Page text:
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Executive Orders on Pesticides, Off-Road Vehicles in This Month's Issues

November 1973

Citation: ELR 10171

The Statutory and Administrative Materials section of this month's ELR includes two executive orders issued on February 8, 1972, restricting the use of poisonous chemicals for predator control on federal lands and limiting the areas on public lands in which off-road vehicles, such as trail motorcycles and snowmobiles, may be used. E.O. No. 11643 directs the heads of all federal agencies to prohibit the use on federal lands of any chemical toxicant for the purpose of poisoning predatory mammals or birds. Toxicants are also forbidden where their use against mammals, birds, or reptiles may cause secondary harm to humans, animals, or birds ingesting or otherwise coming in contact with the poisoned animal. However, an agency head may grant exemptions from the ban if, after consulting with the Secretaries of Interior, HEW, and Agriculture and the Administrator of EPA, he makes a written finding that an emergency exists that cannot be dealt with by other means. The finding must also state that such use is essential to the protection of human health or safety, the preservation of one or more wildlife species threatened with extinction, or the prevention of substantial irretrievable damage to nationally significant natural resources. All federal mammal or bird damage control programs must be conducted in a manner that contributes to the maintenance of environmental quality, and to the conservation and protection, to the greatest degree possible, of the nation's wildlife resources including predatory animals. The order modified (but curiously does not refer to) 7 U.S.C. §426 (1970),1 which vested authority to conduct animal destruction or control campaigns in the Secretary of Agriculture without describing methods to be used. Federal lands in metropolitan areas and those administered by the Secretary of the Interior pursuant to his trust responsibilities for Indian affairs are excluded from the new prohibition.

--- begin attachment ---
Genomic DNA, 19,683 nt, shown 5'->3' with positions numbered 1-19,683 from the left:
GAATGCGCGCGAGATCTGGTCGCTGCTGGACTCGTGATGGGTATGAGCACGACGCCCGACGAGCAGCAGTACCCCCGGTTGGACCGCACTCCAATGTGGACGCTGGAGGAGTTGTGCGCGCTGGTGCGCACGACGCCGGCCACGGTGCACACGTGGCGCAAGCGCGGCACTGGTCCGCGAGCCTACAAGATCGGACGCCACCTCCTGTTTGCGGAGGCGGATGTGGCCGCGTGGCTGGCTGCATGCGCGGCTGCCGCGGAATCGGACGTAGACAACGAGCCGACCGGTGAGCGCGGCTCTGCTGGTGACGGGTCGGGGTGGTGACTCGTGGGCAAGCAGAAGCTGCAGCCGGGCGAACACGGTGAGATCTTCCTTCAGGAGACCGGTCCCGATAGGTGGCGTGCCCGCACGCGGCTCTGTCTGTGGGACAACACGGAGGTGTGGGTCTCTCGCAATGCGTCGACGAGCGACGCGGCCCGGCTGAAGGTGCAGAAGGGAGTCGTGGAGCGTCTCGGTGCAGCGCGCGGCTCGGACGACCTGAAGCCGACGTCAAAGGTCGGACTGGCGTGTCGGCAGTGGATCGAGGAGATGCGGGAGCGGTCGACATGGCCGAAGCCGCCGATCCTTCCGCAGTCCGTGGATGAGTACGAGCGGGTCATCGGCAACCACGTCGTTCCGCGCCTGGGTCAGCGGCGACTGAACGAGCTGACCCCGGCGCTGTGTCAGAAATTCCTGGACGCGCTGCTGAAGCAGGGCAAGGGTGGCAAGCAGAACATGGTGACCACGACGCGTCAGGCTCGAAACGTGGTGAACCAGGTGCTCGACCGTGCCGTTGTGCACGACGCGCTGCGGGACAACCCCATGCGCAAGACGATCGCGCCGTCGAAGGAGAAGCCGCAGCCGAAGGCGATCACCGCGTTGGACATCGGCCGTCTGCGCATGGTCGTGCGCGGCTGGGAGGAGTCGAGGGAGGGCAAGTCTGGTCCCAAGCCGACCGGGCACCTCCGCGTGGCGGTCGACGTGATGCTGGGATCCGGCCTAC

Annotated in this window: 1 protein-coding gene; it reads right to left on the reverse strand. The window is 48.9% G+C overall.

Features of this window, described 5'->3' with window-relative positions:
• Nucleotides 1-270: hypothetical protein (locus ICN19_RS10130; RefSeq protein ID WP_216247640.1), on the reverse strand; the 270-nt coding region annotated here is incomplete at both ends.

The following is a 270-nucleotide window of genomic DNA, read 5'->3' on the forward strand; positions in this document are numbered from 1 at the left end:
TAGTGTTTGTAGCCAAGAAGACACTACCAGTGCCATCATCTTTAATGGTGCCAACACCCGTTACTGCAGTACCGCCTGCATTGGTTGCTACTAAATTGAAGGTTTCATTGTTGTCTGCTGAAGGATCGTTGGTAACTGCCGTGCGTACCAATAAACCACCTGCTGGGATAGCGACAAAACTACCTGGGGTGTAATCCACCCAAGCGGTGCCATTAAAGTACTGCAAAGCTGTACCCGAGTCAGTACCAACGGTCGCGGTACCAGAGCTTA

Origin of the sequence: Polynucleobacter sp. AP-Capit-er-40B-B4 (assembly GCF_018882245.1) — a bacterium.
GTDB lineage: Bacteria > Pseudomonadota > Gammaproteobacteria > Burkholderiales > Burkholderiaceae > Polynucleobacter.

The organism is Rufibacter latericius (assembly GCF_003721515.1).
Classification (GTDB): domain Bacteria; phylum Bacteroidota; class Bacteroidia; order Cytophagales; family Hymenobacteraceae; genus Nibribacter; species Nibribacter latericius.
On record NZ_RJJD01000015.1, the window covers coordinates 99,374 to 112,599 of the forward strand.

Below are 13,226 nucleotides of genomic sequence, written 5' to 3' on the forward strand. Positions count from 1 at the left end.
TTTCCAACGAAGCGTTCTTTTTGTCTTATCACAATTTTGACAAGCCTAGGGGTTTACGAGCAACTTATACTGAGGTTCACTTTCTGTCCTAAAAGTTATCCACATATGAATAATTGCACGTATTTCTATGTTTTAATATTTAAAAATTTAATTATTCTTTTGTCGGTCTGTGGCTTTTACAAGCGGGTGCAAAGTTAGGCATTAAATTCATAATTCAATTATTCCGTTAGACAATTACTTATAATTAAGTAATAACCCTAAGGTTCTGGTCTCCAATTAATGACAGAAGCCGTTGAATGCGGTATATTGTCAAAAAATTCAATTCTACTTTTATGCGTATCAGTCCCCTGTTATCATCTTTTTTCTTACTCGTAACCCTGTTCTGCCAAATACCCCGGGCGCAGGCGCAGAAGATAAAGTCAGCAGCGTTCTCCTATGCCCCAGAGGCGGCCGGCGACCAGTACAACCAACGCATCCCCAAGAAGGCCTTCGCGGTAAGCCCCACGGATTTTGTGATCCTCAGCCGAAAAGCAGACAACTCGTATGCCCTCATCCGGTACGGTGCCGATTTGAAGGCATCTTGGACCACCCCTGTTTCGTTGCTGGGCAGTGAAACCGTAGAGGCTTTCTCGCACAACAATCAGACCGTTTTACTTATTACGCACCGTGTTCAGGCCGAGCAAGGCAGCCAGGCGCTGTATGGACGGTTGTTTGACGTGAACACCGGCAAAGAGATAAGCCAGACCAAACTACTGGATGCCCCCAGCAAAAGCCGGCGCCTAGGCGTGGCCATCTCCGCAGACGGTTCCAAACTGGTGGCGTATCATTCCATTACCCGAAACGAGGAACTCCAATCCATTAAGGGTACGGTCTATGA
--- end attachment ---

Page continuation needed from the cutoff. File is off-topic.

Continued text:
E.O. No. 11644 directs the Secretaries of Interior, Agriculture, and Defense, and the head of the TVA to issue regulations designating specific areas and trails on public lands under their jurisdictions on which off-road vehicles may be operated and areas from which they are to be excluded. Off-road vehicles are defined as any motorized vehicles capable of cross-country travel over land, water, marsh, ice, or snow. Trails and areas for off-road vehicle use must be located so as to minimize damage to soil, watershed, vegetation, wildlife and wildlife habitats, and to minimize conflicts between off-road vehicle use and other existing or proposed recreational uses for the land in question or neighboring public land. Such areas and trails may not be located in officially designated Wilderness or Primitive Areas, but may be put in National Parks, Natural Areas, National Wildlife Refuges, and Game Ranges if the respective agency head determines that off-road vehicle use in these locations will not adversely affect natural, aesthetic, or scenic values. The agency heads are also required to promulgate regulations within one year prescribing operating conditions for off-road vehicles on the public lands in order to protect resource values and preserve public health and safety. The agencies themselves are directed to monitor the effects of the use of off-road vehicles on lands under their jurisdiction, prescribe penalties for violations, and establish enforcement procedures.

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